With vacation comes time to read…
We went through David Sedaris’ Let’s Explore Diabetes with Owls in audiobook form, read by the author himself. David Sedaris may be the only author for whom I will tend to wait until I have time to listen to the audio version, rather than just read. Since they are all personal essays, something is added by hearing the stories through his distinct voice.
If you’ve enjoyed past books by David Sedaris, I don’t see why you wouldn’t like this one, too. If you haven’t read him before, you might want to start with an earlier one. Not that they’re chronological essays of his life, exactly, but still.
And if you don’t want to do the audio thing, the books do work fine in print as well.
The Reason I Jump: The Inner Voice of Thirteen-Year-Old Boy with Autism by Naoki Higashida was the last book club book, which I finished up at the start of vacation. I got the ebook for this one.
We all felt this book wasn’t quite all it was cracked up to be: a major revelation, fascinating, mesmerizing. Not that it was terrible, by any means, but… Well, it probably is different if read by someone who has a child with severe autism. For the rest of the us, it’s kind of interesting, but not earth shattering. Quite short, though, so don’t hesitate to read it if you’re curious.
The other audiobook we listened to, Jonathan Tropper’s One Last Thing Before I Go, was recommended by the owner of Wordsworth Books as the best book of the summer. We definitely enjoyed it. It’s the story of a musician, a drummer, who had one big hit song with his band and then had been on a downward spiral ever since. When he’s diagnosed with a fatal-if-untreated illness, he’s not so sure he has much to live for, anyway. His family doesn’t take so kindly to his response.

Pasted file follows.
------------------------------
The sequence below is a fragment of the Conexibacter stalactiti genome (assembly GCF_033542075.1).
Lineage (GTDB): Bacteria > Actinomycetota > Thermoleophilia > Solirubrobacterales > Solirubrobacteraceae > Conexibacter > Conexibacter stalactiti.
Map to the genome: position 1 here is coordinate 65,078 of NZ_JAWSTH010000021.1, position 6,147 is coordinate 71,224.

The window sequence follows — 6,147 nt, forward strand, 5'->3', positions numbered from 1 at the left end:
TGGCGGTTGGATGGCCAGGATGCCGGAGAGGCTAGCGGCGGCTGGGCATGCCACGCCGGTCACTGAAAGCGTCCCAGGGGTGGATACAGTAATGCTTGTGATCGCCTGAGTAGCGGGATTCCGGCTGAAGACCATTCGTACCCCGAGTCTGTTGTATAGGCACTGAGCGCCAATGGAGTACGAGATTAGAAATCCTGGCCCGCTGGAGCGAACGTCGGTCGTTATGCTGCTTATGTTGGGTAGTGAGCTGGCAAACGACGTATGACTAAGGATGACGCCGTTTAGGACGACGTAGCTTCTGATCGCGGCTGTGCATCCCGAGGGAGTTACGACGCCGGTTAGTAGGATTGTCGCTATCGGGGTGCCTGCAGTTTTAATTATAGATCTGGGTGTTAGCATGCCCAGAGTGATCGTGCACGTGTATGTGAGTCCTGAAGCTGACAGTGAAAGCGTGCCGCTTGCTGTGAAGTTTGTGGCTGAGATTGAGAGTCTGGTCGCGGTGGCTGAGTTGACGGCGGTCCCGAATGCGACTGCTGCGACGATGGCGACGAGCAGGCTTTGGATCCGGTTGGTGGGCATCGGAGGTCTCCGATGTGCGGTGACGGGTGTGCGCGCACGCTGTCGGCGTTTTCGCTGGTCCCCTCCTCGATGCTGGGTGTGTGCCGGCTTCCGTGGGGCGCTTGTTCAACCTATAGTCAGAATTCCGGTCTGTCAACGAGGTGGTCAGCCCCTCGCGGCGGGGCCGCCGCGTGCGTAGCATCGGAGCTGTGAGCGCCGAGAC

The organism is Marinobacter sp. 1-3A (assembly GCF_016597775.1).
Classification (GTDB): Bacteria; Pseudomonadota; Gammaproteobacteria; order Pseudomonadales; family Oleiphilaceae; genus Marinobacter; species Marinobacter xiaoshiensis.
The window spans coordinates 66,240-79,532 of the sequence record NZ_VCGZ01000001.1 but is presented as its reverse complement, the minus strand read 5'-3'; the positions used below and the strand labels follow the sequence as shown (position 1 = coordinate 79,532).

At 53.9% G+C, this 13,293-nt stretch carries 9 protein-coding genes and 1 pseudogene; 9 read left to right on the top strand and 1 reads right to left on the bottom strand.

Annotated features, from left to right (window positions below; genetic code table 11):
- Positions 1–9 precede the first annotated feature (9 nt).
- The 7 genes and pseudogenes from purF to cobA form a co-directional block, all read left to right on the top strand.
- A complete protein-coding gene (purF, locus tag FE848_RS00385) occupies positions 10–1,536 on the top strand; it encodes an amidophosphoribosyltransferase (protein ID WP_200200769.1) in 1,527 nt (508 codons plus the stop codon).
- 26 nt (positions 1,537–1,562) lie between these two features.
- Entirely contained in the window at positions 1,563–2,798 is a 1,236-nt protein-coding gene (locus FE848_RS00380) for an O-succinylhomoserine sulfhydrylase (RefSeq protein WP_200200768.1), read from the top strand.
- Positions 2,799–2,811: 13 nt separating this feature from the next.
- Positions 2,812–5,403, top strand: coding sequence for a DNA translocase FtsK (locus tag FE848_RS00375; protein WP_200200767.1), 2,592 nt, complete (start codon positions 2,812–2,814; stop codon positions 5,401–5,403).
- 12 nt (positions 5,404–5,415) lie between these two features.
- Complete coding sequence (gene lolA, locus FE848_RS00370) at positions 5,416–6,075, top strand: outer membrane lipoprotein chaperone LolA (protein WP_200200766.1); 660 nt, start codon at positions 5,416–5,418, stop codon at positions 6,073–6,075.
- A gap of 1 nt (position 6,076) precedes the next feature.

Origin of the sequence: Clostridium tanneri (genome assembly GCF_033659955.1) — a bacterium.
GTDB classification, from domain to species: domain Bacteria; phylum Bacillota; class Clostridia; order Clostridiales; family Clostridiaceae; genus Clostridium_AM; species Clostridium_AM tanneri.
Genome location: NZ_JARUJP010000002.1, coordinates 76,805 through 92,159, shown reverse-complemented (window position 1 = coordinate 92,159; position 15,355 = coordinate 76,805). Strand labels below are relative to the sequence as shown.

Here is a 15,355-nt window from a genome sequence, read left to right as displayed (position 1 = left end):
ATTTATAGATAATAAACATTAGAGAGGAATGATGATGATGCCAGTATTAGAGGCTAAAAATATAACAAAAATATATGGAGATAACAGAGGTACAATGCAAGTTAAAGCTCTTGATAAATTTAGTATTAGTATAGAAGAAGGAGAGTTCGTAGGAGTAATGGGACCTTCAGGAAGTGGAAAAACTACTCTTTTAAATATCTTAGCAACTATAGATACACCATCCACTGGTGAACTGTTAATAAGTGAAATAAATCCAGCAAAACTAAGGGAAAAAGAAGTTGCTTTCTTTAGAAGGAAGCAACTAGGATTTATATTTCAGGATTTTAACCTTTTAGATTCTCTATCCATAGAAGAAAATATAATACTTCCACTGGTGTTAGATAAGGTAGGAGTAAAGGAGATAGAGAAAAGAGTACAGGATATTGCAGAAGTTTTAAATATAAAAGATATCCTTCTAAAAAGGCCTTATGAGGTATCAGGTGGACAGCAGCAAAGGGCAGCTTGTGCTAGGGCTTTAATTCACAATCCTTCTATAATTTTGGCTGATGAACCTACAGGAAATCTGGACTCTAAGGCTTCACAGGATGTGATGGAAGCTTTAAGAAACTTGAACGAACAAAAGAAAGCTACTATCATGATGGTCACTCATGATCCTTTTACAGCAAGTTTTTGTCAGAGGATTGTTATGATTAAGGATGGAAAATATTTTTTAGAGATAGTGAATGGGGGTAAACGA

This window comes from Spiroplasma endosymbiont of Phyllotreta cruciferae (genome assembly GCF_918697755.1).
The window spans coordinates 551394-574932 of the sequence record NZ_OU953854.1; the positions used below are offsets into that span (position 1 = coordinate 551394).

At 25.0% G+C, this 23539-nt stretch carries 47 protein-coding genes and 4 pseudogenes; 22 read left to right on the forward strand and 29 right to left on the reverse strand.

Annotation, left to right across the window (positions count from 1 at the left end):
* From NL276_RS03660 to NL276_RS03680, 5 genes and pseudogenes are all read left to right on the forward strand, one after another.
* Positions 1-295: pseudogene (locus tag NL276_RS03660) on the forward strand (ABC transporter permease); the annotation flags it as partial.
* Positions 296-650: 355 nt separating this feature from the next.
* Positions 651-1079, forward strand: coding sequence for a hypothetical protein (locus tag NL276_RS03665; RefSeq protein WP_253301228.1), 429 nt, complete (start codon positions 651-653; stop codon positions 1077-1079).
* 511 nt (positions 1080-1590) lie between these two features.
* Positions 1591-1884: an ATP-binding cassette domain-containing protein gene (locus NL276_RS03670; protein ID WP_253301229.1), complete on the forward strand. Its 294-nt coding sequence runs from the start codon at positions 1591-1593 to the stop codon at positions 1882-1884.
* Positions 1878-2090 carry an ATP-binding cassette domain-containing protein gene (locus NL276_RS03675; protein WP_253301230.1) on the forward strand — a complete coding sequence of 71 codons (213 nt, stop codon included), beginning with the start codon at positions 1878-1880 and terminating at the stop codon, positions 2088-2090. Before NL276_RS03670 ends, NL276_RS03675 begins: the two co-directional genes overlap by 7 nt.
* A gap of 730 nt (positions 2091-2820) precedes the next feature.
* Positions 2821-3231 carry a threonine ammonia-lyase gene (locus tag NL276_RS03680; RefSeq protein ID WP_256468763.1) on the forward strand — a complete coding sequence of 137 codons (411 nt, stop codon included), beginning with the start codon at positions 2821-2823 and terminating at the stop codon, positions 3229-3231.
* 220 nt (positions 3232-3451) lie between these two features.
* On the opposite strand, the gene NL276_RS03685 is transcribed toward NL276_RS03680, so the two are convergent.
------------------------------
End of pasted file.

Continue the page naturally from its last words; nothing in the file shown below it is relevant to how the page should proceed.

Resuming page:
The novel deals with serious issues, but often in a humorous way. Some parts were laugh-out-loud funny. The story was engaging, and not entirely predictable. Partway through, we both tried to guess how it would go. Neither of us were exactly right. It was resolved satisfactorily, yet somewhat open-endedly.
I had read any Jonathan Tropper books before this. I would try them again.
Finally, in good old-fashioned paper, I read the fascinating The Immortal Life of Henrietta Lacks by Rebecca Skloot. This is the true story of the woman whose cancer cells were taken and cultured, and found to have the remarkable ability to reproduce endlessly: they are “immortal” cells. These “HeLa” cells proved very important to medicine and biology, but the woman herself and her family knew nothing of this for many years. In this book, Rebecca Skloot tells how she become interested in Henrietta as a person, and gradually came to know the members of the Lacks family (who are still with us). The cross-section of personal and medical history is just fascinating. It may not sound like the kind of book that’s hard to put down, but it really is.